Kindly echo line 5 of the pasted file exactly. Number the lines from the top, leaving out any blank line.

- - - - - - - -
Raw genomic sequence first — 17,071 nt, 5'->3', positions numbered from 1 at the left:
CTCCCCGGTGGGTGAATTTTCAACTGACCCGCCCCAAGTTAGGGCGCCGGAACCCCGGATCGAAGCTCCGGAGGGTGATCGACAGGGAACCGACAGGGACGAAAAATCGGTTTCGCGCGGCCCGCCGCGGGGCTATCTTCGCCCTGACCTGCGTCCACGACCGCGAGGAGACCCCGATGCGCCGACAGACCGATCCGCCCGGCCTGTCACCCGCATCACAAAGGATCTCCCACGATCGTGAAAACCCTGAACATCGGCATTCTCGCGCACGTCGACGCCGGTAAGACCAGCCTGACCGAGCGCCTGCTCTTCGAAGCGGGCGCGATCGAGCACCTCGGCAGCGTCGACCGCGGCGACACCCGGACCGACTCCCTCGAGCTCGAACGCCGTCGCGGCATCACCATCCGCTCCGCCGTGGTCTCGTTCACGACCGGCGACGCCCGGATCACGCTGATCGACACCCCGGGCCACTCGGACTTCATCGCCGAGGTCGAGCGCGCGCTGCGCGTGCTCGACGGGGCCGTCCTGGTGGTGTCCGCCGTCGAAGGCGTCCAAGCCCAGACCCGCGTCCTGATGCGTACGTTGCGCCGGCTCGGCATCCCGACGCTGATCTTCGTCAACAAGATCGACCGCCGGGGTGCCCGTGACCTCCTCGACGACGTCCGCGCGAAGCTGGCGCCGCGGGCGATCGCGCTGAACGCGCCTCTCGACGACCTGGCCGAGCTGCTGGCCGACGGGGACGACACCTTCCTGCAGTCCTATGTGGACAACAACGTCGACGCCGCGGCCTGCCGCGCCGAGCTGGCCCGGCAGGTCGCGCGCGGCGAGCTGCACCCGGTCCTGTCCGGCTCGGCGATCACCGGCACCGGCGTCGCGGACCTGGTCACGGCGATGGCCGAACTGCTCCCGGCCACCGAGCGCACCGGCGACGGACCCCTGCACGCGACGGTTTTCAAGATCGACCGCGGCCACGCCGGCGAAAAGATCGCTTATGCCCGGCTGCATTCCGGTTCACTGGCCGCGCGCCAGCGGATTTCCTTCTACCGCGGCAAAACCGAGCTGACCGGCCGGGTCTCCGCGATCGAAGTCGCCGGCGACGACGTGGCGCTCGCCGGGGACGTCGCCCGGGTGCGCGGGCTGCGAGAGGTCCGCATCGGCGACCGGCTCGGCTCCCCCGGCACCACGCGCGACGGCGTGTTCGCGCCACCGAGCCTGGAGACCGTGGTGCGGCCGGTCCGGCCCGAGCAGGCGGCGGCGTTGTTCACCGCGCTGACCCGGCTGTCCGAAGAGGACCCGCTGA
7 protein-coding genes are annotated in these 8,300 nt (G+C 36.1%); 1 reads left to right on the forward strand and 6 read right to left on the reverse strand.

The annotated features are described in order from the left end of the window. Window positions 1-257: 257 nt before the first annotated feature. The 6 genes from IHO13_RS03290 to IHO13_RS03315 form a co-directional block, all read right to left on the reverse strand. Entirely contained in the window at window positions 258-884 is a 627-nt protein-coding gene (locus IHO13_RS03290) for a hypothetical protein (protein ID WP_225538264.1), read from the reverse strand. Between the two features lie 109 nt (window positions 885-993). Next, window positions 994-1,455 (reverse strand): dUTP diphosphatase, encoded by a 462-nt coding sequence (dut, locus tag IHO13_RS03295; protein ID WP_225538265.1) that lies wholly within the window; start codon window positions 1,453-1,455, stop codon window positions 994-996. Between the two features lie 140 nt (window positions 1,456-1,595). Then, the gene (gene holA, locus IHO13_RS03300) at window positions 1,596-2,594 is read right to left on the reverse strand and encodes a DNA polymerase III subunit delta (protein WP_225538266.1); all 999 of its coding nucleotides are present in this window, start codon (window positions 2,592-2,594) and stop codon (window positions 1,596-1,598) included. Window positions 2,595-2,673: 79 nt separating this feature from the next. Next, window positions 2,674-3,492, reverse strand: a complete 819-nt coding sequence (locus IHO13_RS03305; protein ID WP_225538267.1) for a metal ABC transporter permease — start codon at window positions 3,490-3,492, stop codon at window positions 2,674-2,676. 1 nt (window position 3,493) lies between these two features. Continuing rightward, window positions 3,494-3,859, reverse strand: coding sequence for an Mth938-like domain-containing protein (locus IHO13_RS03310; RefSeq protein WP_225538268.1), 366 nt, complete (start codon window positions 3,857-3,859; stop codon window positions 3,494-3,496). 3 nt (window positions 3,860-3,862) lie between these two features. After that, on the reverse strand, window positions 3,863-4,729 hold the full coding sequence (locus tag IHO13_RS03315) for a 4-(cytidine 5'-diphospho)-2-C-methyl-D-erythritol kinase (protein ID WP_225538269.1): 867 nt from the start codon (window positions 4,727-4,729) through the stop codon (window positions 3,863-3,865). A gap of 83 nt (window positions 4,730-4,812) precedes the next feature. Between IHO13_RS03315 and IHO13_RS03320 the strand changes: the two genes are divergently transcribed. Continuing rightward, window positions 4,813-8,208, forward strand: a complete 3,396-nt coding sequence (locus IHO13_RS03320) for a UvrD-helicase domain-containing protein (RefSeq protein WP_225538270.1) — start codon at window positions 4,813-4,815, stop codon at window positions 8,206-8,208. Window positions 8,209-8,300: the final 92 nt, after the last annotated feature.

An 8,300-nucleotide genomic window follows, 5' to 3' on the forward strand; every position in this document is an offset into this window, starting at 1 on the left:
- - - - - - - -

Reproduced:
An 8,300-nucleotide genomic window follows, 5' to 3' on the forward strand; every position in this document is an offset into this window, starting at 1 on the left: